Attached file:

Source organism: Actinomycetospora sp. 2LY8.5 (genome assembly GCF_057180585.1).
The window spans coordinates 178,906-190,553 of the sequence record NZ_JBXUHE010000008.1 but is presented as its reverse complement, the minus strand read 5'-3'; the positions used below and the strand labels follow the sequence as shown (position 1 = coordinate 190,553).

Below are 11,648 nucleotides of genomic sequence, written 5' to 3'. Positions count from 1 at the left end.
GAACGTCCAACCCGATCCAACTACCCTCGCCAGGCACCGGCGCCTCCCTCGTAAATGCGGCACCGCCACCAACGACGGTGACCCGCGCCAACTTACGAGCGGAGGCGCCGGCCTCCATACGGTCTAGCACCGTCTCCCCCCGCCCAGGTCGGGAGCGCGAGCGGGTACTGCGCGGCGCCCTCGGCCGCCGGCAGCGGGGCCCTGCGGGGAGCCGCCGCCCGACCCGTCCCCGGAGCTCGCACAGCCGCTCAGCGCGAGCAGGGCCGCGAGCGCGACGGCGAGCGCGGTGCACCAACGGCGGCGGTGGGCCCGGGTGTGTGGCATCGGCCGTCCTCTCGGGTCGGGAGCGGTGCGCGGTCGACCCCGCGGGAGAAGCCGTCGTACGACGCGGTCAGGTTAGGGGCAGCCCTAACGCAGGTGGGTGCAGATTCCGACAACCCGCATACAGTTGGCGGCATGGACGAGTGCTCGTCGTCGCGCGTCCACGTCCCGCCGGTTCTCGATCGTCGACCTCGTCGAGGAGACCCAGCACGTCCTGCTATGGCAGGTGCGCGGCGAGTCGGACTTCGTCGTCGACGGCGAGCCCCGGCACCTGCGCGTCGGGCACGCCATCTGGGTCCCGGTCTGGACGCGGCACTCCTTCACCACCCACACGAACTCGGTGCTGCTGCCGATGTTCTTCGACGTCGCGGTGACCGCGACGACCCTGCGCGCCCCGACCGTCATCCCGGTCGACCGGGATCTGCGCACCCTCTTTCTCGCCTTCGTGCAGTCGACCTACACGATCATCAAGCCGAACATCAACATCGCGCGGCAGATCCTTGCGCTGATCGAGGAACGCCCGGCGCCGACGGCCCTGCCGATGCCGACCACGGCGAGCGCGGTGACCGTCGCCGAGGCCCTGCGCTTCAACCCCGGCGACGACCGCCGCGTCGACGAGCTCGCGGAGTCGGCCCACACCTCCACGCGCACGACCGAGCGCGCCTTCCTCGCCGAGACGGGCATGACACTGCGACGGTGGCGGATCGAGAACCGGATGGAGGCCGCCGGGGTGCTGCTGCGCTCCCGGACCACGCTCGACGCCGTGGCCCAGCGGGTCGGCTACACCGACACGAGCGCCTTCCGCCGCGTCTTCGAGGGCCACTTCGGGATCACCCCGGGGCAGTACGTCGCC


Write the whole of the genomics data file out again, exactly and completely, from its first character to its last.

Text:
Source organism: Actinomycetospora sp. 2LY8.5 (genome assembly GCF_057180585.1).
The window spans coordinates 178,906-190,553 of the sequence record NZ_JBXUHE010000008.1 but is presented as its reverse complement, the minus strand read 5'-3'; the positions used below and the strand labels follow the sequence as shown (position 1 = coordinate 190,553).

Below are 11,648 nucleotides of genomic sequence, written 5' to 3'. Positions count from 1 at the left end.
GAACGTCCAACCCGATCCAACTACCCTCGCCAGGCACCGGCGCCTCCCTCGTAAATGCGGCACCGCCACCAACGACGGTGACCCGCGCCAACTTACGAGCGGAGGCGCCGGCCTCCATACGGTCTAGCACCGTCTCCCCCCGCCCAGGTCGGGAGCGCGAGCGGGTACTGCGCGGCGCCCTCGGCCGCCGGCAGCGGGGCCCTGCGGGGAGCCGCCGCCCGACCCGTCCCCGGAGCTCGCACAGCCGCTCAGCGCGAGCAGGGCCGCGAGCGCGACGGCGAGCGCGGTGCACCAACGGCGGCGGTGGGCCCGGGTGTGTGGCATCGGCCGTCCTCTCGGGTCGGGAGCGGTGCGCGGTCGACCCCGCGGGAGAAGCCGTCGTACGACGCGGTCAGGTTAGGGGCAGCCCTAACGCAGGTGGGTGCAGATTCCGACAACCCGCATACAGTTGGCGGCATGGACGAGTGCTCGTCGTCGCGCGTCCACGTCCCGCCGGTTCTCGATCGTCGACCTCGTCGAGGAGACCCAGCACGTCCTGCTATGGCAGGTGCGCGGCGAGTCGGACTTCGTCGTCGACGGCGAGCCCCGGCACCTGCGCGTCGGGCACGCCATCTGGGTCCCGGTCTGGACGCGGCACTCCTTCACCACCCACACGAACTCGGTGCTGCTGCCGATGTTCTTCGACGTCGCGGTGACCGCGACGACCCTGCGCGCCCCGACCGTCATCCCGGTCGACCGGGATCTGCGCACCCTCTTTCTCGCCTTCGTGCAGTCGACCTACACGATCATCAAGCCGAACATCAACATCGCGCGGCAGATCCTTGCGCTGATCGAGGAACGCCCGGCGCCGACGGCCCTGCCGATGCCGACCACGGCGAGCGCGGTGACCGTCGCCGAGGCCCTGCGCTTCAACCCCGGCGACGACCGCCGCGTCGACGAGCTCGCGGAGTCGGCCCACACCTCCACGCGCACGACCGAGCGCGCCTTCCTCGCCGAGACGGGCATGACACTGCGACGGTGGCGGATCGAGAACCGGATGGAGGCCGCCGGGGTGCTGCTGCGCTCCCGGACCACGCTCGACGCCGTGGCCCAGCGGGTCGGCTACACCGACACGAGCGCCTTCCGCCGCGTCTTCGAGGGCCACTTCGGGATCACCCCGGGGCAGTACGTCGCC